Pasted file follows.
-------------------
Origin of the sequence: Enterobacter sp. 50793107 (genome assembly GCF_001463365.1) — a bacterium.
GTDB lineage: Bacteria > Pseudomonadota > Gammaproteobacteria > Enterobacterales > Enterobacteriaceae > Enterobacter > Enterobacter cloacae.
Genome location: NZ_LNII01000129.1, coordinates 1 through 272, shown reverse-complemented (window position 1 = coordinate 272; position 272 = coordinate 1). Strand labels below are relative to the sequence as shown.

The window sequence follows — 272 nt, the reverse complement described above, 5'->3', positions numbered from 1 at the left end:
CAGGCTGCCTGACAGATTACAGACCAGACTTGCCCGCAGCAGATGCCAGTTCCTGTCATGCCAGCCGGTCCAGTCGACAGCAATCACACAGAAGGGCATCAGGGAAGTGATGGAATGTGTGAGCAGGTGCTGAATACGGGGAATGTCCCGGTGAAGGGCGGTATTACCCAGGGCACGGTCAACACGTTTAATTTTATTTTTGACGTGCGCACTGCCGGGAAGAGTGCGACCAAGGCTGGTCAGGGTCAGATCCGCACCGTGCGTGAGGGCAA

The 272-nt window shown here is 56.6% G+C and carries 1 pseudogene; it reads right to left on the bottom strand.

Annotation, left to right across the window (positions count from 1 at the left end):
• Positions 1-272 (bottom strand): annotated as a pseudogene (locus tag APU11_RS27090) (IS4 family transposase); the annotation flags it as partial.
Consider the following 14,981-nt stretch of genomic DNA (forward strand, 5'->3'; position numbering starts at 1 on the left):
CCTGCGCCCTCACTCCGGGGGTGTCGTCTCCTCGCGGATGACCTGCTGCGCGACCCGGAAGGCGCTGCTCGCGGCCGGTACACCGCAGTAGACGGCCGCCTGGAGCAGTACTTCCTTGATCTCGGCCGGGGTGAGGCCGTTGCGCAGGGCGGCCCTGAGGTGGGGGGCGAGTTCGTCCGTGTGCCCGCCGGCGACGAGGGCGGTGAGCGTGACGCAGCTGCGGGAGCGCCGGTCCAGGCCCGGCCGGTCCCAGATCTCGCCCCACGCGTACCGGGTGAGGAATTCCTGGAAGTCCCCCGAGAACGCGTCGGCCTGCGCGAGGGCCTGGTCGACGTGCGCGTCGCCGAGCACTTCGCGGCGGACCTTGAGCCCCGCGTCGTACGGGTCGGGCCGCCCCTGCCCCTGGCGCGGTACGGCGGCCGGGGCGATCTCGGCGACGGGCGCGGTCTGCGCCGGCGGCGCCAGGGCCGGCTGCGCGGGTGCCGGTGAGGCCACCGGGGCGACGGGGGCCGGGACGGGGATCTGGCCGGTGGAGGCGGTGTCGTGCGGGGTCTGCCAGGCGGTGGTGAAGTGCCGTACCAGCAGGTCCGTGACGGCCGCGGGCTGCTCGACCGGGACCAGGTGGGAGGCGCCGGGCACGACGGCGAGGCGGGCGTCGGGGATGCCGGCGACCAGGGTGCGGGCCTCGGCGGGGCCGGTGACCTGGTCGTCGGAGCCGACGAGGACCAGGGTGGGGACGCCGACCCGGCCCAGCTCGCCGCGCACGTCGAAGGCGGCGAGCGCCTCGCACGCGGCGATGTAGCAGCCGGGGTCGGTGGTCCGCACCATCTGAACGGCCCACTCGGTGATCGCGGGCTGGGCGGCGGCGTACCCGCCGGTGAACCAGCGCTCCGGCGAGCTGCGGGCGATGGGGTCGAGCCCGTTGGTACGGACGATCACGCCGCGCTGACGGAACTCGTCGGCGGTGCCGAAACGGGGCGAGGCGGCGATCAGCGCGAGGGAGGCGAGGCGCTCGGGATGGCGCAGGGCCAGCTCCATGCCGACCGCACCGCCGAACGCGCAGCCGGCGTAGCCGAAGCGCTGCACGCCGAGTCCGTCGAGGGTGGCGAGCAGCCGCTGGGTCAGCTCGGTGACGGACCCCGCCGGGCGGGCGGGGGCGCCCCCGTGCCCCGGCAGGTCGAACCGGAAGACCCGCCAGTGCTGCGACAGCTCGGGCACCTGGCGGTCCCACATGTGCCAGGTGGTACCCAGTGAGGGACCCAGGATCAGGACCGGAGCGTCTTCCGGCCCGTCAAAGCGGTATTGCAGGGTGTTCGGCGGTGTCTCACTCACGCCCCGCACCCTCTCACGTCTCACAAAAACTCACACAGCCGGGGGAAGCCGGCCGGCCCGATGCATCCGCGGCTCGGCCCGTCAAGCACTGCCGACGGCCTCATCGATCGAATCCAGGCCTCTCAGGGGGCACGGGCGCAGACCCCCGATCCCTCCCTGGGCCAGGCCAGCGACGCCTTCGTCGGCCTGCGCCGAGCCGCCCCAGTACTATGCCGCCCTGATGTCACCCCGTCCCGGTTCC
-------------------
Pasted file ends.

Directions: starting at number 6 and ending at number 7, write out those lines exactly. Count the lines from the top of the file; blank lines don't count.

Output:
The 272-nt window shown here is 56.6% G+C and carries 1 pseudogene; it reads right to left on the bottom strand.

Annotation, left to right across the window (positions count from 1 at the left end):